When the Independent Electricity System Operator released its Pathways to Decarbonization report, it knew that the document would stir debate about the best way forward to a net-zero electricity system. But the IESO also recognizes that there are some things that are going to have to happen on the path to net-zero regardless of the outcome of those debates. The agency calls these “no regret actions.” They are listed on page 7 of the report linked above and they are the things everyone who believes in getting to net-zero should be expecting the government to act on immediately:
- Accelerating current efforts to acquire new non-emitting supply, including the implementation of recent conservation and demand management directives.
- Beginning the planning, siting and environmental assessment work needed for new nuclear, long-duration storage and hydroelectric facilities, as well as transmission infrastructure, to allow for faster implementation.
- Investing in emerging technologies like low-carbon fuels. Further work is needed to determine if they can replace at scale some of the flexibility that natural gas currently provides the system.
- Galvanizing collaboration amongst stakeholders and Indigenous communities.
- Ensuring that regulatory, approval and permitting processes are ready to manage future investment at scale.
- Establishing an open, transparent and traceable process to measure progress and demonstrate the results of decisions and actions taken along the way.
These are all vitally important pieces of work to begin as soon as possible so that Ontario can continue the transition to the net-zero electricity system that will underpin the entire net-zero economy. But, as the Society of United Professionals pointed out in its response to the Pathways report, one “no regret” action missing is an energy sector workforce plan. Particularly, the Society suggests that this plan include:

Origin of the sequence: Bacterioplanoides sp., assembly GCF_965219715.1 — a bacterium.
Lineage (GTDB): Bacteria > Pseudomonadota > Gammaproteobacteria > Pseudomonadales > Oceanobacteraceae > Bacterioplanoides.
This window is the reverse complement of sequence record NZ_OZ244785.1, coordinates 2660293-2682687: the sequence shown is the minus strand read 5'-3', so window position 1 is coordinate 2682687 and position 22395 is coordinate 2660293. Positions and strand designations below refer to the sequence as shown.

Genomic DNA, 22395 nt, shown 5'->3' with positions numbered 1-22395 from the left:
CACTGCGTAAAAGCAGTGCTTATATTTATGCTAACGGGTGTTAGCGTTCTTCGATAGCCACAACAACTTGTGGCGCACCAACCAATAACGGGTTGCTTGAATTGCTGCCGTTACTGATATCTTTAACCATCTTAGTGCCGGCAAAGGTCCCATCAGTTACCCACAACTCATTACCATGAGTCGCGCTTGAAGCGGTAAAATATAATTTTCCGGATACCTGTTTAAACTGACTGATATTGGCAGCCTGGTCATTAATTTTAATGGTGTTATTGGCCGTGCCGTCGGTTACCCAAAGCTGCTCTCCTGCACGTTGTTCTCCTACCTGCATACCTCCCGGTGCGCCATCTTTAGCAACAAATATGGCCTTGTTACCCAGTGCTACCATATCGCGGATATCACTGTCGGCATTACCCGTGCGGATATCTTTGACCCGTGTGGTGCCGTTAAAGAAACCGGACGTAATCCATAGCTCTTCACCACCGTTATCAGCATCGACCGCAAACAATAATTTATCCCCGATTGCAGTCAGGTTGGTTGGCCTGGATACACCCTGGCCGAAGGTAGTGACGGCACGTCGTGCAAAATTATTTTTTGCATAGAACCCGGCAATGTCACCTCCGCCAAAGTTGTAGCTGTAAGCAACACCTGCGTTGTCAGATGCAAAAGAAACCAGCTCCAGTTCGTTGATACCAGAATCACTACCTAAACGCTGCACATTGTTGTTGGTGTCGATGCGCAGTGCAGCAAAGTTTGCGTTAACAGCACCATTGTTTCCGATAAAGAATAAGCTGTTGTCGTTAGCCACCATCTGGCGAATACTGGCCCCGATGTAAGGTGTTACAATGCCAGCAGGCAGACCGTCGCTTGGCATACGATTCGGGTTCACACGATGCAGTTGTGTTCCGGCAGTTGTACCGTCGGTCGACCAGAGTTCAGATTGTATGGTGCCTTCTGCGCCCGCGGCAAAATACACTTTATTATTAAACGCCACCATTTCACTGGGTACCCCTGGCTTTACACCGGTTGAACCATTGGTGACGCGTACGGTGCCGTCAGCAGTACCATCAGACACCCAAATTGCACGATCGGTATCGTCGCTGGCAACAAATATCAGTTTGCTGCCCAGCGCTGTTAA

- Retaining the experienced talent already in the sector to cope with the large number of recent and upcoming retirements
- Inspiring and training young people to join the energy sector in a wide range of occupations, including through models such as community benefits agreements and building partnerships with Indigenous communities
- Establishing retraining opportunities for workers in adjacent occupations in fossil fuel-dependent industries, and recruit those workers from other provinces and abroad as necessary; and
- Recognizing internationally obtained credentials so qualified newcomers to Canada can contribute within their fields of expertise.
With more than 350,000 skilled jobs already going unfilled, the ability to recruit, train and retain the people it will take to build the net-zero electricity system is likely to be one of the greatest challenges in making net-zero a reality.